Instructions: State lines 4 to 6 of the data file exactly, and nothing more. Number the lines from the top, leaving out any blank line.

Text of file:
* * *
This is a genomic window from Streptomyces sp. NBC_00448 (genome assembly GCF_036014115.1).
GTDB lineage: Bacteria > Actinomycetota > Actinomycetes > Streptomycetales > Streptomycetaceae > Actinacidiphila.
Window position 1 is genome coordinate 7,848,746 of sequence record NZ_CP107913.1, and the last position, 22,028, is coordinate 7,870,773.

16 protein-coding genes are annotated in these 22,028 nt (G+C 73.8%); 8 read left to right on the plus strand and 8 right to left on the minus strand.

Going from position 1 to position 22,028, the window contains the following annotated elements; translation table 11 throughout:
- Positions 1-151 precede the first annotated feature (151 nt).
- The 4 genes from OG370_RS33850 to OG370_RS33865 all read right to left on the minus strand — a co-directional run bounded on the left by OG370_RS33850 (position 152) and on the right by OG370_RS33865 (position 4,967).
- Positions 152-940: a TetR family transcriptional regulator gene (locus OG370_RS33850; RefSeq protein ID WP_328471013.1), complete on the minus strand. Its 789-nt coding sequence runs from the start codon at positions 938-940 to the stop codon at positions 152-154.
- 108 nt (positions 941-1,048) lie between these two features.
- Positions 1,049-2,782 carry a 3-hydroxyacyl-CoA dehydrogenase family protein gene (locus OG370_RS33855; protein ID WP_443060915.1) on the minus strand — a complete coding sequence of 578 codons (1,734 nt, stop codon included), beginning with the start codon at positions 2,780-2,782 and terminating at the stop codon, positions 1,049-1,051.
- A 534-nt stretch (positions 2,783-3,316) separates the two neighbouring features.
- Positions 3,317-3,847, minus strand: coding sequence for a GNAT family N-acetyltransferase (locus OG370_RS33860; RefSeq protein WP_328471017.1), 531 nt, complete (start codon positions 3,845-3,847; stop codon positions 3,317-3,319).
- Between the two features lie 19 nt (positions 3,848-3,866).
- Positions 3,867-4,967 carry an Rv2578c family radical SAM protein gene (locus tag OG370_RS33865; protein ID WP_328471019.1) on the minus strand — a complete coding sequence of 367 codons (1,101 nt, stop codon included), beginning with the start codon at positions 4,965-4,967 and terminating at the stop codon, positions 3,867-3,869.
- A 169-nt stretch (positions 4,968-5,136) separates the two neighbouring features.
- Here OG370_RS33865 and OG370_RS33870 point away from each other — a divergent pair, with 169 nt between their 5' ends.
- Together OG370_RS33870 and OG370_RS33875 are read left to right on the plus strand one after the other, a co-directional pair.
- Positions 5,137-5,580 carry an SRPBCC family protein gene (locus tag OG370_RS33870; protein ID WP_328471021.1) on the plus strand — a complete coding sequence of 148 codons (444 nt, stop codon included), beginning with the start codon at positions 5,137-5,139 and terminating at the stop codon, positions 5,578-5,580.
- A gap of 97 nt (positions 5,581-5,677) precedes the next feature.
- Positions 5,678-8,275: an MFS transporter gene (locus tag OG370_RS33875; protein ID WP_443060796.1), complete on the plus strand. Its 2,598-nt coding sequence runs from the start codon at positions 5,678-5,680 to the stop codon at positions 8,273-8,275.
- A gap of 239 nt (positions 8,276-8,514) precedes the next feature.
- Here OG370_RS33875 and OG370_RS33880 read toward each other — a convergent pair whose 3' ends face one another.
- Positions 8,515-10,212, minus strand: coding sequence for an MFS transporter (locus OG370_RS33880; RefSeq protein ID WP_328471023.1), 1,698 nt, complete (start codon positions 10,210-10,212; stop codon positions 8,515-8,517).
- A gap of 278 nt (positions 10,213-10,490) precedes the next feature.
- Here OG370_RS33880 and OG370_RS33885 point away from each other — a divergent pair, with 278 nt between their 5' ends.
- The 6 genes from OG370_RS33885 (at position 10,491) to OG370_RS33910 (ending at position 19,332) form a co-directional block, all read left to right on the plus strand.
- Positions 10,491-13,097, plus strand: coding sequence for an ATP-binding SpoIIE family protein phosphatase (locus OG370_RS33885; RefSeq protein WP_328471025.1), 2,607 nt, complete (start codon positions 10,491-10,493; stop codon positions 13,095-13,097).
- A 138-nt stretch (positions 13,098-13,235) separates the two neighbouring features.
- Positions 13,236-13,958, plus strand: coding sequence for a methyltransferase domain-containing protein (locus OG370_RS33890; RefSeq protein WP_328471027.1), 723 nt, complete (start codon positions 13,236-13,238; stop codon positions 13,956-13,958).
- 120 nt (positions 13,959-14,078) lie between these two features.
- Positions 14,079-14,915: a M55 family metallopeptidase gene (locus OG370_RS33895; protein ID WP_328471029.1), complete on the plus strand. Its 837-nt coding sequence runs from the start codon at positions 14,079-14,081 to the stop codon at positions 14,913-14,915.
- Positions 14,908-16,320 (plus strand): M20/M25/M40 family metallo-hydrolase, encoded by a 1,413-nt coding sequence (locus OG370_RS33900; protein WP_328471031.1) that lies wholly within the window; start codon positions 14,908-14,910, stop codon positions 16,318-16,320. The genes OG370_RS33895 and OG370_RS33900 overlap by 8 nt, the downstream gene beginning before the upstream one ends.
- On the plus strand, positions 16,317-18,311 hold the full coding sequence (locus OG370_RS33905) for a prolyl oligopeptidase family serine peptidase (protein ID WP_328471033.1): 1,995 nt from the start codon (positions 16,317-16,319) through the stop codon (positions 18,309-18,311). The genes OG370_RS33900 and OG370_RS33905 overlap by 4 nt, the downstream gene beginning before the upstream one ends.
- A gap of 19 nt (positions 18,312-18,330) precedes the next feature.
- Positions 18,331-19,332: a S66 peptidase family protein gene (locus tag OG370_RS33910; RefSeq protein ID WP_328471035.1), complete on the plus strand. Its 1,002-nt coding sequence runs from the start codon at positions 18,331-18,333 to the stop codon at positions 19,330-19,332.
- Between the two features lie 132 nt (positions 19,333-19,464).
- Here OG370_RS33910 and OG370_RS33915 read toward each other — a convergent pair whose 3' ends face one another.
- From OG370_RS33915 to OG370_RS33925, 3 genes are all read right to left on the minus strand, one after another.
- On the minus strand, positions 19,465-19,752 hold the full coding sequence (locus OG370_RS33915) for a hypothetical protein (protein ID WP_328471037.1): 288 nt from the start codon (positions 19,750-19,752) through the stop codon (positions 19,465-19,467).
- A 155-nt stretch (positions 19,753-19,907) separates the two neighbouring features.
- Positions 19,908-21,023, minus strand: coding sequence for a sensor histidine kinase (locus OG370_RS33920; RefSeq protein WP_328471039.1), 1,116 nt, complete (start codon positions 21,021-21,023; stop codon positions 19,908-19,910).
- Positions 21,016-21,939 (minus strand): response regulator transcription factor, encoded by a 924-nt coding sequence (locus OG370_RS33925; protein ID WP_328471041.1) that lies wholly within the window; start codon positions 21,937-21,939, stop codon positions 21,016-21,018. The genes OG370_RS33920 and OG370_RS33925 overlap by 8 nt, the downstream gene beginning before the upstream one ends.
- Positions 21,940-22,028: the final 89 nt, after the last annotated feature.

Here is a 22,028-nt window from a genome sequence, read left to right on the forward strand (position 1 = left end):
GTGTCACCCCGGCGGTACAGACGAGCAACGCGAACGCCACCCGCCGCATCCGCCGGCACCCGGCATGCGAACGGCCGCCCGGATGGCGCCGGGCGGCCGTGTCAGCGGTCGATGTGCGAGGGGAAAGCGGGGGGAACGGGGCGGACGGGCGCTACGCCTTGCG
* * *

16 protein-coding genes are annotated in these 22,028 nt (G+C 73.8%); 8 read left to right on the plus strand and 8 right to left on the minus strand.

Going from position 1 to position 22,028, the window contains the following annotated elements; translation table 11 throughout:
- Positions 1-151 precede the first annotated feature (151 nt).